“Your Greek community has an incred
ible ability to simultaneously dress in kha
ki shorts, white shirts, baseball caps and
too much makeup. Their love of material
ism and shallow values makes A&M great.
“The construction of Bryan’s new
abortion clinic has brought your Na
tional Organization ofWomen chapter
into the spotlight.
“They should be commended for their
pride in the abortion industry. Hopefully
their membership will increase once they
stop killing off prospective members.
“Hopefully, what few members they do
have will finally straighten out their philos
ophy. The same people who whine and
complain about how evil men are go out of
their way to dress, act and behave like men.
“Maybe if we all pitch in, they can get
their act together. We should unite to
help feminists come to their senses.
“By the way, congratulations on the
new food court to be built in the MSG.
Maybe you should call it ‘Bowen Burger.’
“Customers could place an order, pay
several thousand dollars, be assigned a
number and forgotten about.
“Lucky customers may even get the
chance to see their burger venture out
side of Rudder Tower and talk about the
importance of his opinion of‘diversity.’
“As an ordained minister, I was lucky
to attend a meeting of your Pagan Stu
dent Association. The rhythmic chanti
ng, tasty goat’s blood and virgin sacrifice
didn’t sit well with me, but we need to be
diverse of thought.
“While I’m on the subject of blasphe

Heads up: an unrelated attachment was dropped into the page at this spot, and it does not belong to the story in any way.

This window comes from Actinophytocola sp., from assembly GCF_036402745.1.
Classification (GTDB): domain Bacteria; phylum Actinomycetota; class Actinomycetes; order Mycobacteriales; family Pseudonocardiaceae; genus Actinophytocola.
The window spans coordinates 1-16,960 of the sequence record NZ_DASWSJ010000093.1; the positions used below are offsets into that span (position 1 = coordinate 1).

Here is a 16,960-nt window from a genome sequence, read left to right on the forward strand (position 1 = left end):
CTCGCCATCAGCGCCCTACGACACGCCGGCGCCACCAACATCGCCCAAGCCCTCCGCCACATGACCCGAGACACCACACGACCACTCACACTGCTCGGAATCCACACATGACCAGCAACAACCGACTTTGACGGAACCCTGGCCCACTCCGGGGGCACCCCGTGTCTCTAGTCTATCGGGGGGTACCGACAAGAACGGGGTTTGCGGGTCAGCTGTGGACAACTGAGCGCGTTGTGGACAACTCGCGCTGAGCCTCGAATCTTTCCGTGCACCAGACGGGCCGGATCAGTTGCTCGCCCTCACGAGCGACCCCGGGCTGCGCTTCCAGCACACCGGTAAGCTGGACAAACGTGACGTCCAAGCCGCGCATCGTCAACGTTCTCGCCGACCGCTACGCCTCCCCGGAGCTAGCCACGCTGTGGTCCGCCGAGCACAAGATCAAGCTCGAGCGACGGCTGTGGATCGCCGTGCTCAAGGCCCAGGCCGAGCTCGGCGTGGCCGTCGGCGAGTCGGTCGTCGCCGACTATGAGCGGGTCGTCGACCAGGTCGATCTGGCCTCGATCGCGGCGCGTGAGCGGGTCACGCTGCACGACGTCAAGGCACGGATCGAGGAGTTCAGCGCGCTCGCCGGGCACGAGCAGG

mous heretics, the Atheist and Agnostic
Student Association certainly is entertain
ing. While the discussions on the evils of
Pat Robertson, Ralph Reed and Chick-Fil-
A were fun to watch, the look on their faces
in the afterlife should be even funnier.
“No university would be complete
without a group of losers who display
their individuality by following a fad.
“Academic Vampirica is the best at be
ing anti-establishment in such a con
forming way. If you thought Afros and
platform shoes looked dumb on your
parents, just wait until their kids see body
piercing and black lipstick.
“Curious children wanting to know
more about the ‘90s could go down to the
local Circle K and interview Marilyn
Manson while he's on his smoke break.
“What would A&M be without those
“When they’re not busy running over
innocent pedestrians, they’re doing their
best to become a hood ornament on
“Frankly, this campus would be better
off if a few of them were embedded in a
“Speaking of people who need to be
run over, what about those environmen
talists? Not that there is anything wr ong
with not bathing, living off granola and
licking toads, but what are the chances of
these people getting real jobs?
“I guess welfare checks replenish the
“Thank you for this opportunity to let
me speak frankly about your wonderful
“From screwy environmentalists to
indifferent administrators to future wel
fare recipients, Texas A&M is a diverse,
“You should be proud of A&M’s grow
ing array of losers, be they feminist or
tree buggers. Sorry to cut my remarks
short, but I have to bring refills ofValium
to The Touchstone.
Donny Ferguson is a junior political